We get asked quite a bit about the best sharpeners for our Tennessee Red Cedar Pencils, which have their own personality when it comes to the wood being sharpened. We asked our friend Johnny Gamber, one third of the amazing team of pencil-lovers at the Erasable Podcast and the blogger behind Pencil Revolution, to dive deep on his recommendation. He explores the TN Red and other pencils in our Heritage Collection, pairing them with his favorite sharpener style, the burr.
Cranking It Up: the best burr sharpeners for your Musgrave pencils.
Getting to the Point: Burr Sharpeners
The Tennessee Red sharpens up best in a burr sharpener. These gadgets work by cutting the pencil with multiple surfaces that spin and hit the barrel at an angle, producing those smooth, lovely points we all love. You probably remember these from elementary school if you are a person of a certain age. Gen X-types grew up without the internet or smart phones (or even cell phones!), and getting out of our seats to sharpen our pencils in the middle of math class was a chance to ask our friend if they were up for a game of tag at recess or to joke around with our crush. Strange times.
In his 2012 book, How to Sharpen Pencils, the artisanal pencil sharpener David Rees devotes an entire chapter to burr sharpeners. They are durable, are usually mountable to a wall or desk, and they hold their shavings. Some even are made to accept replacement burrs to extend their lives beyond a year or two of use in a third grade classroom. Many of them produce a very long point, exposing an extended strip of wood and a veritable spear of graphite. This is the Grail Point that a few contemporary blade sharpeners aim for. But, in the case of a blade sharpener,the angle of attack often puts too much torque on the graphite core, resulting in broken points, lost time, and swear jars full of money we could be spending on pencils.
All three of the sharpeners we are going to look at below are available by mail in the United States. They hold your pencil in place so that you can use them one-handed if you mount them to a desk, table, or bookshelf. These compact warriors do not need to be mounted, however, and they all put a mean point on a Tennessee Red!
This beefy beast debuted in 2010 to rave reviews from bloggers for its heavy metal build and the looooooong points it puts on pencils. The point is concave and exposes a lot of graphite. Pencil users can get a surprising amount of writing or drawing between trips to the sharpener. Pencil users can purchase this sharpener in a bevy of colors, and Troy sells replacement burrs. Even more, teachers can purchase multi-packs of the sharpener and save a bunch of money. The owner is a teacher, and he gets it. The metal aperture that grips the pencil for sharpening leaves bite marks on the barrels of your pencils, but we would suggest that our fine American made pencils only look better with use.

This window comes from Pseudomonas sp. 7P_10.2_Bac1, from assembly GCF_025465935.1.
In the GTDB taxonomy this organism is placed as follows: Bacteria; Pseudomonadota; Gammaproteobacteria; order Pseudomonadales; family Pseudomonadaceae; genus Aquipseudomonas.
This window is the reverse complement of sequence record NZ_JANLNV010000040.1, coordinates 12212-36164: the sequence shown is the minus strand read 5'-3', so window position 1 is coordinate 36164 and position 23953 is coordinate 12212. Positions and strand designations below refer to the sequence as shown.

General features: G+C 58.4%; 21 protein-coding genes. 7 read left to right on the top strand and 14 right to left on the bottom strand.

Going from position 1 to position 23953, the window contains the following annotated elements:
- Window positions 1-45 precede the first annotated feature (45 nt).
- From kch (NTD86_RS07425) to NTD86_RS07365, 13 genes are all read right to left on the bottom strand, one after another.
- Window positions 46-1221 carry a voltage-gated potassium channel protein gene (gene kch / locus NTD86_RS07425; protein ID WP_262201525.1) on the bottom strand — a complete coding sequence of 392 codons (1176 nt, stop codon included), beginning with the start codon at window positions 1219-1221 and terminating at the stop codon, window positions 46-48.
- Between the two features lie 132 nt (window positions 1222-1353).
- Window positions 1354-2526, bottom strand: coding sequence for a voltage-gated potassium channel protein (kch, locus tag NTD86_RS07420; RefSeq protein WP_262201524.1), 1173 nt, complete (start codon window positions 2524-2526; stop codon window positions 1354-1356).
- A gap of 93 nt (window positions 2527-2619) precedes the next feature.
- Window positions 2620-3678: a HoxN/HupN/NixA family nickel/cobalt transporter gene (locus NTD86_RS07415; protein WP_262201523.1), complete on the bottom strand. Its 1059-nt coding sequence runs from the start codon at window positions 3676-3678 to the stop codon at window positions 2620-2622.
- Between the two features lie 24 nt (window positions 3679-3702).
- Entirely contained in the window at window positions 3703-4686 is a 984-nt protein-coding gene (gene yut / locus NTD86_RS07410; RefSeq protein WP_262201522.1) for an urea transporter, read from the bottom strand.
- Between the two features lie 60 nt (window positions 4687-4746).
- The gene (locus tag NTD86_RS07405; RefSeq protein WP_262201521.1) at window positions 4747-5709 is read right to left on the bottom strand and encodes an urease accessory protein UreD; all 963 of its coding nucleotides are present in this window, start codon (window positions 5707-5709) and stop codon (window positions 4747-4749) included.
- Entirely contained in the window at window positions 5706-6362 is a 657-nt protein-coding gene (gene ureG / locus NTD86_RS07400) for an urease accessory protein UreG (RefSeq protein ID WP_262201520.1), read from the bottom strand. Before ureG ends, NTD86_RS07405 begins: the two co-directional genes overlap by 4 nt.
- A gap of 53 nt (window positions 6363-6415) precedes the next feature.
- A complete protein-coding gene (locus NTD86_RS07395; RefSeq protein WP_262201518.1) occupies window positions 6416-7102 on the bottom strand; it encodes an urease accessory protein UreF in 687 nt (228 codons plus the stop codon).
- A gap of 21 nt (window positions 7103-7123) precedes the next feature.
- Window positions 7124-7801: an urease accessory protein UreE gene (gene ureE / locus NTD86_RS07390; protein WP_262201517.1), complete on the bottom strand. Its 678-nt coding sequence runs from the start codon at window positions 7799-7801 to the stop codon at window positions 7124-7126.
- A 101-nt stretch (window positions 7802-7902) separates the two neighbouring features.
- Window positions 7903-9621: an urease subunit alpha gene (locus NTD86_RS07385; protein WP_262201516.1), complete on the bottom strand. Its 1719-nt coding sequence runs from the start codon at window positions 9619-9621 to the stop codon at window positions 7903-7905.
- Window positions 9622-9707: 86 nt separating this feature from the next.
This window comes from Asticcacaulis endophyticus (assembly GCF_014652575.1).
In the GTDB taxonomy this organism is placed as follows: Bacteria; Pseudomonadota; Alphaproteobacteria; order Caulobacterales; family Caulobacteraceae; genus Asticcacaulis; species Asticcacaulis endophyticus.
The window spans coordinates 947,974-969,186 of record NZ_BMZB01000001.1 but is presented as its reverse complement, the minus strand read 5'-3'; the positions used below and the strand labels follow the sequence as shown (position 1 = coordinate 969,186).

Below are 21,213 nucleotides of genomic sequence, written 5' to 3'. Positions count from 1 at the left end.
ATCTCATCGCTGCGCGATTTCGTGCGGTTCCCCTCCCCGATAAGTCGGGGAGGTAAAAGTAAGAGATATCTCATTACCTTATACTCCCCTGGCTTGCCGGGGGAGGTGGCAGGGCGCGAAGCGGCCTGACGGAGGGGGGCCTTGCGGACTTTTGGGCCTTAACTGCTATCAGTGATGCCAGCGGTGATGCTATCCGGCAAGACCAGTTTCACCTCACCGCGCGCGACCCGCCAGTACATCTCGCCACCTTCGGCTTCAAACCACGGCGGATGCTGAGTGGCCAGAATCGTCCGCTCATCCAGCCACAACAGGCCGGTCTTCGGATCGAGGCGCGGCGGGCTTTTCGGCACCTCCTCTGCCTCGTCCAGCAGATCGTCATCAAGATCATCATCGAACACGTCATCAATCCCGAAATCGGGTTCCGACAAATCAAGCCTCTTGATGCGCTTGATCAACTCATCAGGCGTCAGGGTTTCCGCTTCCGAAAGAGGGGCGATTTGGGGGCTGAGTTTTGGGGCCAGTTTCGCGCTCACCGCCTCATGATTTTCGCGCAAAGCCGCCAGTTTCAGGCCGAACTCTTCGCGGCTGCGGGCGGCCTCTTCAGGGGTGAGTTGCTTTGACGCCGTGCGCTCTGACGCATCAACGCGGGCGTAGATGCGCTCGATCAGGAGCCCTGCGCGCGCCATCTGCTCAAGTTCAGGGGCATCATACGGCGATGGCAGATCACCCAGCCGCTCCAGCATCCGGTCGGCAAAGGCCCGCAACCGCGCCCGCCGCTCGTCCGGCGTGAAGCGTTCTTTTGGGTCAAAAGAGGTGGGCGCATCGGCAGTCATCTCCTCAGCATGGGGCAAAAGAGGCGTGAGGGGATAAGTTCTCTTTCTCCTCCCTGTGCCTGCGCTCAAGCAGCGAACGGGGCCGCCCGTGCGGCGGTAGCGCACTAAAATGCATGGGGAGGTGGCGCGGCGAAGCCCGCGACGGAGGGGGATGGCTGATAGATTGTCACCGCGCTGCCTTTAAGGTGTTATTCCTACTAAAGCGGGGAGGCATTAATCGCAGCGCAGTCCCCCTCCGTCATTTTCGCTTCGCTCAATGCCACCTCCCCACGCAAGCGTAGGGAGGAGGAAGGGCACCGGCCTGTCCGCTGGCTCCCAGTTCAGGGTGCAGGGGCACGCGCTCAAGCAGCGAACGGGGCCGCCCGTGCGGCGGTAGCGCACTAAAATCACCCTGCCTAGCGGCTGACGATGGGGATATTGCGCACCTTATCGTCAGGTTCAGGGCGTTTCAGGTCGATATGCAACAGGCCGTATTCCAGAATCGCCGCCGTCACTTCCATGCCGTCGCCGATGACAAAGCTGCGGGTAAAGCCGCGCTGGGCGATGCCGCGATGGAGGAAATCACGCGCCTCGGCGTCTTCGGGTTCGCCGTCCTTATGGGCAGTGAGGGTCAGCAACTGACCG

The TN Red Sharpened with the Classroom Friendly Pencil Sharpener
If you want to sharpen your My Pal or Choo-Choo, you are going to need a sharpener that handles jumbo pencils. The Dahle 133 will put a weapons-grade point onto any pencil. While the length of the sharpened portion on a regular pencil is not as long as that produced by the Classroom Friendly sharpener, it is nonetheless a sharp point. Bloggers love this sharpener too, and its light weight and rubber-coated grips (no bite marks!) really set it apart from other crank sharpeners. One more thing: you can adjust the point from needle sharp to just “pretty sharp” for colored or other soft-cored pencils.
Musgrave Choo-Choo, My Pal, and Tennessee Red, sharpened with the Dahle 133 on the full sharp setting.
What better machine for sharpening the retro-inspired Tennessee Red than this sharpener that looks like an old dual lens camera? Marketed in the United States by Kikkerland, Deli also markets this sharpener worldwide as the 0668. Similar to the capabilities of the Dahle 133, this sharpener, the camera sharpener has rubber-coated grips, an adjuster for fine-tuning the sharpness of your points, and it handles jumbo pencils. While perhaps slightly less “professional” or office-friendly than the Dahle 133, the camera sharpener holds more shavings, has a sturdier build, and it is just cool. We have found that the camera sharpener centers the pencil a little better in the barrel, producing more even points, but we did not use any fancy science to test this yet.
Musgrave Choo-Choo, My Pal, and Tennessee Red, sharpened with the Camera sharpener on the full sharp setting.
We hope that these recommendations help to keep you penciling for some time! Any one of these would make a wonderful addition to your arsenal of sharpeners. Think of how lovely the Classroom Friendly sharpener in that retro red would look next to a box of lovely American-made Tennessee Reds? SWOON!
Writing and photography by Johnny Gamber